St. Mary's and the Episcopal Church are committed to providing a safe place for all of God's Children, regardless of sexual orientation or gender identity. Our beliefs regarding LGBT rights are informed by three essential principles: Scripture, Tradition, and Reason.
Perhaps the most obvious obstacle for many Christians to affirming same-sex marriage is the Bible. More specifically, it is a very narrow interpretation of the bible that has dominated the discussion of gay issues for decades. The argument rests primarily on five "Gay Bashing" verses found mostly in the old testament.
The first is the story of Sodom and Gomorrah found in Genesis 19. However, if you read closely you'll find that this story does not condemn loving same-sex relationships, it condemns the attempted gang rape of three visiting angels. In fact, the sins of Sodom were later described by the Prophet Ezekiel, not as issues surrounding homosexuality, but rather as "Pride, gluttony, laziness, and failure to help the poor and the needy." (Ezekiel 16:49) It's ironic that one of the very scriptures meant to show the importance of hospitality has been used for centuries to marginalize those who are sometimes in the greatest need for our care.
The second and perhaps most famous set of verses are found in Leviticus 18 and 20. There are several important things to understand about these verses. First, we should recognize that the condemnation of "men laying with other men" is found within the context of "The Holiness Code" which was instruction given by commandment only to the priests of Aaron and may not have applied to the broader population. Of course, this is the most simplistic argument that could be made against this verse. Perhaps the stronger argument to be made here is understanding the role of patriarchy in ancient Jewish society.
One of the things we often forget today is that the ancient view of women was one of submission and ownership. Women were not free, they were in many ways not even considered human. Meanwhile men were viewed as dominant, never submissive, always in control. How could the religious leaders of the time possibly tolerate a relationship in which both partners were equal? It simply wasn't culturally acceptable.
Further, sexual relations in ancient Israel were meant to be solely procreative. Sex was not to be enjoyed simply for pleasure, even between a husband and wife. We can see then, again, how same-sex relationships disrupted the established cultural order of the day. Understanding this, we can more clearly see why Leviticus says what it does.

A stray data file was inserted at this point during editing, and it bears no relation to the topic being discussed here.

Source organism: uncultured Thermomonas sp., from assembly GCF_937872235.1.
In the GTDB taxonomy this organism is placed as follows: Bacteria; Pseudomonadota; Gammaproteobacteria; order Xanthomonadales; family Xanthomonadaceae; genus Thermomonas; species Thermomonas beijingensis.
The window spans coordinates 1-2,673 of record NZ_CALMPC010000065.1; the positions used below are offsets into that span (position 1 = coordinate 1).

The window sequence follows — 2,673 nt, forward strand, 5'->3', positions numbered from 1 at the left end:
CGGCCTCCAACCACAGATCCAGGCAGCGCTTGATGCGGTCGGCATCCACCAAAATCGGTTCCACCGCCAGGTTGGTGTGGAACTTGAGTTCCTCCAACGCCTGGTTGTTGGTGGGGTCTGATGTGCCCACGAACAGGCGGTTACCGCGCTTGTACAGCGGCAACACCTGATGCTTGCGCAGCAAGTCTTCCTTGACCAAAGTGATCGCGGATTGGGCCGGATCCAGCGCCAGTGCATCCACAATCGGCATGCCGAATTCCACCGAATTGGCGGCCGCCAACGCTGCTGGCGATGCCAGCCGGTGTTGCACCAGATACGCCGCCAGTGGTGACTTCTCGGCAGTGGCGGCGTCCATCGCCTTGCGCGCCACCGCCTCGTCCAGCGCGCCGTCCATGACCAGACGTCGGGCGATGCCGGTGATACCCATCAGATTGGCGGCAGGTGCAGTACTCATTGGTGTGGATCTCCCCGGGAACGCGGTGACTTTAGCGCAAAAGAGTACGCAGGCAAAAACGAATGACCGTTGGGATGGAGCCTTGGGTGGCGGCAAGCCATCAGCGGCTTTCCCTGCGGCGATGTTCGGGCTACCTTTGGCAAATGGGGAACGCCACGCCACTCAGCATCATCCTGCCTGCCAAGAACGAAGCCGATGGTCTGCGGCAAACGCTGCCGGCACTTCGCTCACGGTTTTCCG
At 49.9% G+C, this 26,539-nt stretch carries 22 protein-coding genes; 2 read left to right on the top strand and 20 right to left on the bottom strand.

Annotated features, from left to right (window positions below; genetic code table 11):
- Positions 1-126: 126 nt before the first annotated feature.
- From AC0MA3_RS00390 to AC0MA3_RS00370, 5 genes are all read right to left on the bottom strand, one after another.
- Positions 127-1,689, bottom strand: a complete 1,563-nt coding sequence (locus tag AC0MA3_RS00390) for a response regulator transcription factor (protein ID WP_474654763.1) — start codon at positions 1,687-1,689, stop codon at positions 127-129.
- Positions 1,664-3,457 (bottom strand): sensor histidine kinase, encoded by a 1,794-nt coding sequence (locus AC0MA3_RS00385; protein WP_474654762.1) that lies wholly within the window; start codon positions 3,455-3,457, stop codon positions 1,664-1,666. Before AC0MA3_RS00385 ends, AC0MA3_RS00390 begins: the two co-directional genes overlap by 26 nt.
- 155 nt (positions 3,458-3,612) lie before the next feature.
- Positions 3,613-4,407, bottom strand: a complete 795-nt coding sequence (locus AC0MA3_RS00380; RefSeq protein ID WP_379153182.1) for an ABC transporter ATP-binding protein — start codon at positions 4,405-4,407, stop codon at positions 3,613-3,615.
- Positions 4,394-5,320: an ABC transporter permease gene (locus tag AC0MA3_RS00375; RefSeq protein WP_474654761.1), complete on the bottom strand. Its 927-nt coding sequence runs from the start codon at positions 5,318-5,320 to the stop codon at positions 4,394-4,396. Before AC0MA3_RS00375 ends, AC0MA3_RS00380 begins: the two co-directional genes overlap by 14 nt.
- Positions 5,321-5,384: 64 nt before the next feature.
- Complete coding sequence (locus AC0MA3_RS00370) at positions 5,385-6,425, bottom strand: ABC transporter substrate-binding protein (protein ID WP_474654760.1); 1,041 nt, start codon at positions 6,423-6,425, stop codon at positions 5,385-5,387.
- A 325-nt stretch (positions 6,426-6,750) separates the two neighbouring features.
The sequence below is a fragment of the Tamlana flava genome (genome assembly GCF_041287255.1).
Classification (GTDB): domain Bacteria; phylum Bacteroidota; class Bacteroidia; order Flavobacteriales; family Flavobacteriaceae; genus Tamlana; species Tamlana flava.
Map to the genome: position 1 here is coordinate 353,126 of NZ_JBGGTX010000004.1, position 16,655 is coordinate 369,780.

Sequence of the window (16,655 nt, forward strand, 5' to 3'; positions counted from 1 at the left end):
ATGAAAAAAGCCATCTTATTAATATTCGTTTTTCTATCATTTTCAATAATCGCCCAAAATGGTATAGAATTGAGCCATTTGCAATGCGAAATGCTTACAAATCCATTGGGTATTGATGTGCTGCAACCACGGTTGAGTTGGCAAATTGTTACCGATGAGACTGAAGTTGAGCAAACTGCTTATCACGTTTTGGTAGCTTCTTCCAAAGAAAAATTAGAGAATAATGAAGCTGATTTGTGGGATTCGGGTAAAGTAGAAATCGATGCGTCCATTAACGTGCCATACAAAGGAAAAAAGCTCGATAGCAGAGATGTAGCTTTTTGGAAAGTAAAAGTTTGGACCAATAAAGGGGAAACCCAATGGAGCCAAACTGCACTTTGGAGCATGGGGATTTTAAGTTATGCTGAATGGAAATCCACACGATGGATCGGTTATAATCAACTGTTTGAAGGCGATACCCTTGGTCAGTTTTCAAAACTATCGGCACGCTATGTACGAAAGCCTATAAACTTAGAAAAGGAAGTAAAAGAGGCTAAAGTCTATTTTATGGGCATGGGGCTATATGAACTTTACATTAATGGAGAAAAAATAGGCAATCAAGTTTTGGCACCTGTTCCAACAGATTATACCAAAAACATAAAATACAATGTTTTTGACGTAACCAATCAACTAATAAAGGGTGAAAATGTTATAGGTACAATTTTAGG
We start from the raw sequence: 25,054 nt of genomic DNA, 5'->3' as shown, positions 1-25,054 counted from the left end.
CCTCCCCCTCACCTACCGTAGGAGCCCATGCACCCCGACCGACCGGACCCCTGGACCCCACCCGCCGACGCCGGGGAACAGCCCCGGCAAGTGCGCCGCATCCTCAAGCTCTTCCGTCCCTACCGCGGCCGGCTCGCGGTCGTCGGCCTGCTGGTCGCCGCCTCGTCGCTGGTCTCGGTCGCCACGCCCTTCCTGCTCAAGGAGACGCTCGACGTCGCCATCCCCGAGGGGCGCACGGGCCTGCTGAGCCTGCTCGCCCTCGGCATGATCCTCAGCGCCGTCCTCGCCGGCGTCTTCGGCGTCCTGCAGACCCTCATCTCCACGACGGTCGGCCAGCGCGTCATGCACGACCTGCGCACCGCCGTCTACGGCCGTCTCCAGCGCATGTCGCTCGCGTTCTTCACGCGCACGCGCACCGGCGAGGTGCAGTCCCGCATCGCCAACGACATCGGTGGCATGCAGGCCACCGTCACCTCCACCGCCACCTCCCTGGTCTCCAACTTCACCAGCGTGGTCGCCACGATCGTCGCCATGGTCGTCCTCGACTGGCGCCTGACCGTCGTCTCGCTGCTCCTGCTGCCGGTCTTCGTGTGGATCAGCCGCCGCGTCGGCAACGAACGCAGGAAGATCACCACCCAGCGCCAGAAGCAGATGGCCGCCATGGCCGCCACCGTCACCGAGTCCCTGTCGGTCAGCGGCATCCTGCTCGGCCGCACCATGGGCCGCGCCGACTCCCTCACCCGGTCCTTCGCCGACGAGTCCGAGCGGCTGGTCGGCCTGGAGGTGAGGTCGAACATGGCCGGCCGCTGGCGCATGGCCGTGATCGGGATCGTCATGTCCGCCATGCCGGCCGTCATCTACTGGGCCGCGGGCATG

However, even if the scholarship on these Old Testament versus was faulty; we must remember that the law found in Leviticus was "Fulfilled by Christ." In the words of Paul, "We are delivered from the Law" (Romans 7:6) of the Old Testament. This leaves us with just three scriptures found in the New Testament; all of them written by Paul, one man, one point of view.
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Much of the same reasoning used for exploring the Book of Leviticus can also be used to help us understand Paul's declaration in Romans 1. A prominent Southern Baptists Ethicist has noted, "The scholarship on Romans 1 is enormous and complicated. No one is really sure what Paul is doing." In the context of idolatry Paul lists 22 sins which run wild in the Roman Court; one of those has to do with something about "unnatural sex." While some translations of the bible translate this as "homosexuality" there really isn't any consensus whether the phrase is talking about cultic sexual practices, temple prostitution, unnatural sex between men and women, adults and children or people of the same-sex. Ironically, whichever way you interpret this verse it should be noted that modern research has conclusively shown that not only is being gay not a choice, but that it's natural, and occurs in many species of creation.
The final two New Testament versus are found in 1 Corinthians 6 and 1 Timothy 1. We address these two passages together because they both use a specific Greek word that has historically been translated as "homosexual." However in reality the Greek word arsenokoitēs could mean any number of things from "customer of male prostitute" to "pedophile." Clearly in either case these are condemnable acts and far different from the loving same-sex relationships we observe in the modern era. A second problematic Greek word, malakos, is also often mistranslated. In reality the word malakos means nothing more than "soft" The word soft should not be mis-characterized as describing gay men; it could be referring to men living lives of extreme extravagance, or men who were generally just cowardly. It's clear in any case that stereotypes of sexuality have shaped how people traditionally have interpreted the bible.
Regardless of how we interpret these versus we are called upon to "Love our Neighbor" and to "Love God." These two were defined by Christ himself as the "Great Commandments" and should therefore take precedence in how we react to things that are new to us. Above all else, the issues surrounding LGBT people are a reminder and opportunity for us to follow the example of Christ in loving others, and in sharing his saving grace. Disagreements over the Church's support of same-sex relationships has cost us many members over the years, but we're proud of our commitment to blessing the lives of all God's Children.